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Fiat Chrysler Automobiles NV’s campaign to sell itself to American and German rivals is finding no takers. But China’s booming auto sector is something else, judging by a reported Chinese rival bid for Detroit’s No. 3 automaker.

Don’t be surprised if such offers keep coming as Chinese players seek a path into the world’s richest car and truck market — and the fast-developing epicenter of mobility and autonomy. What better way to get there than to buy the transatlantic FCA, effectively for sale the past couple of years?

China’s Geely Holding Group did just that in 2010, when it acquired Volvo Cars Ltd. from Ford Motor Co. Armed with Volvo’s global industry cred and a distribution network to match, Geely doubled down on the brand’s Swedish heritage and global reputation for safety, blond wood and now a push for electrification and autonomy.

In theory, FCA would deliver any foreign buyer a turn-key North American manufacturing and distribution network; solid engineering capability firmly planted in metropolitan Detroit; regulatory expertise in Washington; Ram pickups and the legendary Jeep brand, forged in World War II and then shaped into an American icon.

And the Chinese could own it? More than a theoretical possibility, that, whatever the politics. China’s auto sector is hunting for targets outside its home country at precisely the same time Detroit’s three are taking increasingly radical steps to bolster share values and returns for investors.

It’s not clear which Chinese automaker may have bid for FCA, as Automotive News reported Monday. And FCA refused to comment, though the automaker has not denied that it continues to look for a partner — domestic or foreign.

“It’s potentially much broader than the Chinese,” says David Cole, chairman emeritus of the Ann Arbor-based Center for Automotive Research. “My gut feel is someone steps up and buys” FCA. “They’re a publicly traded company.”

General Motors Co. is exiting key global markets, including ending its 90-year presence in Europe, even as it mulls axing models. Ford is ending production in Australia, shipping assembly of its next-generation Focus to China, and signaling that it may soon exit traditional segments not generating acceptable returns.

And FCA? In the absence of the blockbuster mergers Sergio Marchionne sought with GM, Renault-Nissan and Volkswagen AG before its global diesel scandal effectively torpedoed merger hopes, the FCA CEO is practicing what he preached in his 2015 “Confessions of a Capital Junkie.”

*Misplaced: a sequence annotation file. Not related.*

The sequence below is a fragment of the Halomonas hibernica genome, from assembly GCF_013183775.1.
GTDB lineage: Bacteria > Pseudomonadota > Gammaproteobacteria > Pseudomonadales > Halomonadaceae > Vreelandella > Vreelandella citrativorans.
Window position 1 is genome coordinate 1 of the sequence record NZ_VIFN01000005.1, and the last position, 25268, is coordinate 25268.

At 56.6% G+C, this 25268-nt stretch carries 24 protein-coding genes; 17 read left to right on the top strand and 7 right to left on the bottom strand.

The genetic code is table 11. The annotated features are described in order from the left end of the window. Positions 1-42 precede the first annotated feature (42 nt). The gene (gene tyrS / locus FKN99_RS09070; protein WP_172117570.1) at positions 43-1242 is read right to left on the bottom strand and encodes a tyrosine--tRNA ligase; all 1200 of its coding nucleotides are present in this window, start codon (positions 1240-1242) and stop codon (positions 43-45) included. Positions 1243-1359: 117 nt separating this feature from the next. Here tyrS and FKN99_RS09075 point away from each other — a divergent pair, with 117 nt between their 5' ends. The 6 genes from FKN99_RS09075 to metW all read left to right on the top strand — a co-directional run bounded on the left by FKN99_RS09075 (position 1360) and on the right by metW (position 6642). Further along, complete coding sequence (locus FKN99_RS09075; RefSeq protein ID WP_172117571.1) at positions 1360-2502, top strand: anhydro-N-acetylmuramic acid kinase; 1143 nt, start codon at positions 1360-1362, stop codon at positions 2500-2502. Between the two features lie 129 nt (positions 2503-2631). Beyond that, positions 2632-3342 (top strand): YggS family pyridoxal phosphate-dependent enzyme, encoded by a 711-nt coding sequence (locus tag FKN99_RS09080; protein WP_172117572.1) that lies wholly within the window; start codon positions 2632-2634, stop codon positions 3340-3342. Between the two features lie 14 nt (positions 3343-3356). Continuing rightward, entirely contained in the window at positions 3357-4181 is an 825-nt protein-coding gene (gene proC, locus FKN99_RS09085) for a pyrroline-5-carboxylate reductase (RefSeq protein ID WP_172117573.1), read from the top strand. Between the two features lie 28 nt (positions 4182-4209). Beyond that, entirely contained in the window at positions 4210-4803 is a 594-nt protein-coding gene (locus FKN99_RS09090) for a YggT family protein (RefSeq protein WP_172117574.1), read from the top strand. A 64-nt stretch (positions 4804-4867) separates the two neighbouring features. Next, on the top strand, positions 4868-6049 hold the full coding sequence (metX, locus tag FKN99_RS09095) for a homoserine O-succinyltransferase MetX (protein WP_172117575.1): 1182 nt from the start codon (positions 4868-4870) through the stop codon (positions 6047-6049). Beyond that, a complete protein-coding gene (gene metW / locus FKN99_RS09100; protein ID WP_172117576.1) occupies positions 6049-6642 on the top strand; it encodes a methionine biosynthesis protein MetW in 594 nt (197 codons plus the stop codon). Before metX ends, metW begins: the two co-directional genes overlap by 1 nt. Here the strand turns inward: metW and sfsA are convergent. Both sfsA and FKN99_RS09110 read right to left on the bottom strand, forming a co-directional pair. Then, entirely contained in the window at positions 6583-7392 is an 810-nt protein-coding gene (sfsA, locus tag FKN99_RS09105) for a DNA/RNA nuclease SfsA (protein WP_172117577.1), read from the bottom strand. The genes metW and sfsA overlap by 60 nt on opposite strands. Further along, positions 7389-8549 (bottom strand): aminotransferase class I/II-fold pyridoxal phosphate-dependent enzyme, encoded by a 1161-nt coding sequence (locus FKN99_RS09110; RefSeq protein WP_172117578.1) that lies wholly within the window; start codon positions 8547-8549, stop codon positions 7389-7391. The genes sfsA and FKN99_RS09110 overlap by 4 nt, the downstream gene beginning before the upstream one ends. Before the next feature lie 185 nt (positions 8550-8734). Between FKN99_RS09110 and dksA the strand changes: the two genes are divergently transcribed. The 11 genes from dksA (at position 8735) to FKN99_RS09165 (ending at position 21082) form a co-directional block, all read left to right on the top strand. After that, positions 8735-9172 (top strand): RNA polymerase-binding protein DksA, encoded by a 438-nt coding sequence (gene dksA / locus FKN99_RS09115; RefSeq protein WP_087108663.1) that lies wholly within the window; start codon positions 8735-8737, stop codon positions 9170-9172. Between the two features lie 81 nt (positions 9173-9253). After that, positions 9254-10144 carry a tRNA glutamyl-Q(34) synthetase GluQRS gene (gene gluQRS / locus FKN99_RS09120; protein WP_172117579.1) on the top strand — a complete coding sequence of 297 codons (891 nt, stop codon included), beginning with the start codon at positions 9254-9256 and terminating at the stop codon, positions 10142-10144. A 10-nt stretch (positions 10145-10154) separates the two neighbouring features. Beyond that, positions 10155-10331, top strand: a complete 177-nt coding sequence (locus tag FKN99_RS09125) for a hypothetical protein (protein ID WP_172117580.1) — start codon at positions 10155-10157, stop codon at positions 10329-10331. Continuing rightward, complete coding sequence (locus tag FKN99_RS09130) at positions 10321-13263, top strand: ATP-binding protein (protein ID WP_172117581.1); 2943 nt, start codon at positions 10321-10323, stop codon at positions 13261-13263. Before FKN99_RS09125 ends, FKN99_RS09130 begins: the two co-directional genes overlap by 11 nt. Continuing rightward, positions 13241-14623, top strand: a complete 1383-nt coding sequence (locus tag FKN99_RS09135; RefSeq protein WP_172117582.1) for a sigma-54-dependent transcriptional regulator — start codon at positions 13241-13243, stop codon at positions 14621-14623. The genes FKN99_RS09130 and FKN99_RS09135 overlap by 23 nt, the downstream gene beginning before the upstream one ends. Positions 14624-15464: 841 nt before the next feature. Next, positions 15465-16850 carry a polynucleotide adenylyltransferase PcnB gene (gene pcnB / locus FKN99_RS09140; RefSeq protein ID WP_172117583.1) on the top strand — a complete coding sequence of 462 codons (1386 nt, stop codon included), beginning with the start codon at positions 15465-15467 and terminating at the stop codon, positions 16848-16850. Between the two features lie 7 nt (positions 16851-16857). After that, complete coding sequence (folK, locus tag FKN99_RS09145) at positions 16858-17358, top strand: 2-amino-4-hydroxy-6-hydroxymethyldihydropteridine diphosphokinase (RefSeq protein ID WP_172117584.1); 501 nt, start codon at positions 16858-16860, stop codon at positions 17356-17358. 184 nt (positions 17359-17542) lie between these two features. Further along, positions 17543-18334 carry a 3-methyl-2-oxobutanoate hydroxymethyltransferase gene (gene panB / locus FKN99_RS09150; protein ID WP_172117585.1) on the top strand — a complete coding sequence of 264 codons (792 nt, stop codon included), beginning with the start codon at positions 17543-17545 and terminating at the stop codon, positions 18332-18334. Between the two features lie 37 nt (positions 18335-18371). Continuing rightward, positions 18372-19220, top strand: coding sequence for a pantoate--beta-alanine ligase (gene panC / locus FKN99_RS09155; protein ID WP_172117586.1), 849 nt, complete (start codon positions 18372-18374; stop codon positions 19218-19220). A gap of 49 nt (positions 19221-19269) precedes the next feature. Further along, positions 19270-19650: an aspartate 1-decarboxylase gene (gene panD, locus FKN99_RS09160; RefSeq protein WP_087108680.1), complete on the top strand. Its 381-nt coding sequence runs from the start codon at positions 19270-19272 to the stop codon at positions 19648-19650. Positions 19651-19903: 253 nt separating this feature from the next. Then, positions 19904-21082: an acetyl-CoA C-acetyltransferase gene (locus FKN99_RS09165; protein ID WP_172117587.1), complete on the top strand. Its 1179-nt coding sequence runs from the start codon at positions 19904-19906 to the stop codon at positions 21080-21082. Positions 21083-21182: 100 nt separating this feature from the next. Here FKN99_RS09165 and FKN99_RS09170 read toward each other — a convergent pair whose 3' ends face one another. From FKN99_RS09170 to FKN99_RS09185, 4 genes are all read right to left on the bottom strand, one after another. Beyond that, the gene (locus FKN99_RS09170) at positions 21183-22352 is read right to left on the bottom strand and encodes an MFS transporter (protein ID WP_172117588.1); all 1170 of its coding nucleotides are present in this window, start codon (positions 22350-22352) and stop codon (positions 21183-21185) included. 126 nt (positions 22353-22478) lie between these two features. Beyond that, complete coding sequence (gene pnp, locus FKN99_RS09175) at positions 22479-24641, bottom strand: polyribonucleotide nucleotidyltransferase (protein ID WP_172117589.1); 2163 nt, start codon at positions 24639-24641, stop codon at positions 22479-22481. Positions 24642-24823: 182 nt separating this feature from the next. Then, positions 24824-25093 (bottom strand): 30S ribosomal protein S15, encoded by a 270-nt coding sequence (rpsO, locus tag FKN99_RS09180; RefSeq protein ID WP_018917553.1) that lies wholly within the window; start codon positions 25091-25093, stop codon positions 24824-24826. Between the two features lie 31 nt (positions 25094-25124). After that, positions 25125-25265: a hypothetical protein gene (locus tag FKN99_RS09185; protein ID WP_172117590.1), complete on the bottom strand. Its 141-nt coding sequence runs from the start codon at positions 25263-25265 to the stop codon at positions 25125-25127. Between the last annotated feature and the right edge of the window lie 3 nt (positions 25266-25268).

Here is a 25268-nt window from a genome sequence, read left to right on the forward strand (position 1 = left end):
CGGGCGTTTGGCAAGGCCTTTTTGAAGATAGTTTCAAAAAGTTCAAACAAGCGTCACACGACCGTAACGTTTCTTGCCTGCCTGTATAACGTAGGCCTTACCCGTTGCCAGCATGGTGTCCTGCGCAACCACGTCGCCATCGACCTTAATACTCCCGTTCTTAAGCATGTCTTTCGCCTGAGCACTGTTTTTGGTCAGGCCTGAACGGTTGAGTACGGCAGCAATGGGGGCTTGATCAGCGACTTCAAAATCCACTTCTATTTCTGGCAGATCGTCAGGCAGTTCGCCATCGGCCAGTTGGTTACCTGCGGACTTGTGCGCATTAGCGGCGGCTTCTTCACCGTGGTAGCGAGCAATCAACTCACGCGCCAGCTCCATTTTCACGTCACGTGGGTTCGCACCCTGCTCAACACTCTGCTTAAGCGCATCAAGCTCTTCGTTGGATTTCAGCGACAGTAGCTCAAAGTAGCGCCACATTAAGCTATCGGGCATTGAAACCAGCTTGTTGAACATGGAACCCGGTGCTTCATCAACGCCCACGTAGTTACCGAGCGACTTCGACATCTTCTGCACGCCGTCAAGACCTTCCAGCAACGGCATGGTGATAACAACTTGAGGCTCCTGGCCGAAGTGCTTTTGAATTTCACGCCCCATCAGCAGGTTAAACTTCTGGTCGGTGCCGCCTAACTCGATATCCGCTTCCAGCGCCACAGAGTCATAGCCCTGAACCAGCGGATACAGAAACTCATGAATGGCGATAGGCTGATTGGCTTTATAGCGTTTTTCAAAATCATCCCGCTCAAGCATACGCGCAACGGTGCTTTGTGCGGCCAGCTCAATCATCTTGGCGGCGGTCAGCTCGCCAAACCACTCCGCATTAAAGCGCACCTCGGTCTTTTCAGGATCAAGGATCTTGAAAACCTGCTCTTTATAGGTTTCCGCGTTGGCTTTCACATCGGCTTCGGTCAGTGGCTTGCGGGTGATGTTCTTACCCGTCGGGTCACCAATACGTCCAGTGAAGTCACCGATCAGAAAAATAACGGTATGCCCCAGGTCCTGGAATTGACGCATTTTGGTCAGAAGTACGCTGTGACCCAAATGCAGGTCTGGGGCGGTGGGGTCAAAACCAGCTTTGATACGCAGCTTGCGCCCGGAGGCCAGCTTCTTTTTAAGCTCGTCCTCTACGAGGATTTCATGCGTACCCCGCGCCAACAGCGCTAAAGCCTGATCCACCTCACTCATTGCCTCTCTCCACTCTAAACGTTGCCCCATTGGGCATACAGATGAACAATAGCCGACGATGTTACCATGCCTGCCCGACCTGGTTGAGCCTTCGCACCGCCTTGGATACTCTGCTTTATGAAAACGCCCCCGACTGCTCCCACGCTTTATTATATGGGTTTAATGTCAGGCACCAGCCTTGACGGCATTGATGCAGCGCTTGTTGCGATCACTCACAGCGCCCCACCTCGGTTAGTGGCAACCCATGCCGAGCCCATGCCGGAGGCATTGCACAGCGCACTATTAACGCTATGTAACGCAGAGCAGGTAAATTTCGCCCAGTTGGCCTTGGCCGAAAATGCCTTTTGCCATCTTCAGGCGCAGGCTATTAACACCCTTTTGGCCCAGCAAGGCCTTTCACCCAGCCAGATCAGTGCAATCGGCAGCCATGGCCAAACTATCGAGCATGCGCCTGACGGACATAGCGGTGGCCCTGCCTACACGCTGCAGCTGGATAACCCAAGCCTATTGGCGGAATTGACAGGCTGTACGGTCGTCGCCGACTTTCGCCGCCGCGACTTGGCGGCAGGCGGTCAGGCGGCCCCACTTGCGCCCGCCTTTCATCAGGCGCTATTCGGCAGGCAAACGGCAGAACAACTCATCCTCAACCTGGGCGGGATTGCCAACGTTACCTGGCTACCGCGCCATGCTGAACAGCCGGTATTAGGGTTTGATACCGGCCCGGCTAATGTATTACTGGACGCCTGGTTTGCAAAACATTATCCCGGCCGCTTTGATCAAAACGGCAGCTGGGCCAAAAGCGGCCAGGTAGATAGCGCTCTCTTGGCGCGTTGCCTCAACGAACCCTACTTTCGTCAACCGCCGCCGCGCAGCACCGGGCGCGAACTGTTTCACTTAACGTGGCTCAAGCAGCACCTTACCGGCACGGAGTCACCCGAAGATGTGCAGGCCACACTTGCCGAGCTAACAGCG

He exited car production in the United States, converting the vacated assembly lines to building higher-margin trucks and SUVs. He delivered, finally, the long-promised reintroduction of higher-margin Alfa Romeo to the U.S. market. He’s moving ahead with plans to expand the enviable Jeep portfolio.

All of it, and more, is designed to exploit the new American love affair with SUVs of all shapes and sizes, powered partly by lower fuel prices. It’s designed to bolster profit margins and build credibility with wary investors, still nursing memories of bailout, bankruptcy and government strong-arming.

Most of all, Marchionne’s makeover is designed to make the Italian-American automaker more attractive to would-be acquirers. A leaner, less indebted and more profitable FCA would give the controlling Agnelli family and its Exor SpA holding company the exit path it craves from the comparatively lower margins of the volume car and truck business.

Easy, right? In the Age of Globalism, maybe, when deals like the fusion of Germany’s Daimler-Benz AG with the old Chrysler Corp. 20 years ago heralded an automotive transnationalism that purported to marry the strengths of both companies and both countries in a sum greater than their parts.

But not in the Age of Trump and resurgent nationalism, from Washington and London to Paris and Berlin. Not amid the nuclear belly-bumping between President Donald Trump and North Korea’s Kim Jong Un, or brewing trade conflict with China. Not against the inescapable fact that American taxpayers rescued FCA from collapse just eight years ago.

And not in the crass calculation of presidential politics. Trump owes his presidency to voters in the auto-producing industrial Midwest — to Michigan and Ohio, Indiana and Wisconsin, states scarred by the brutal restructuring and bankruptcies associated with the global financial meltdown.

How, exactly, would an FCA-to-China scenario play in the fever swamps of social media? Having used taxpayer dollars to rescue Chrysler and essentially give it to Marchionne and Fiat SpA? Having watched the rebuilding, the reinvestment in cities like Detroit and Sterling Heights, Warren and Toledo?

Contemplating a sale of FCA to a Chinese player partly doing the bidding of its government in Beijing would not play well in Trump country. Not among FCA dealers, who could easily envision being asked to add Chinese-brand vehicles to showrooms bursting with American automotive testosterone. Not in the United Auto Workers’ Solidarity House, or Congress or the White House.

Which doesn’t mean it won’t ever happen. Capital is mobile, and capital seeks higher returns — even at the risk of conflict once thought unthinkable. Conditions change.

Daniel.Howes@detroitnews.com

(313) 222-2106

Daniel Howes’ column runs Tuesdays, Thursdays and Fridays. Follow him on Twitter @DanielHowes_TDN, listen to his Saturday podcasts, or catch him 3 and 10 p.m. Thursdays on Michigan Radio’s “Stateside,” 91.7 FM.

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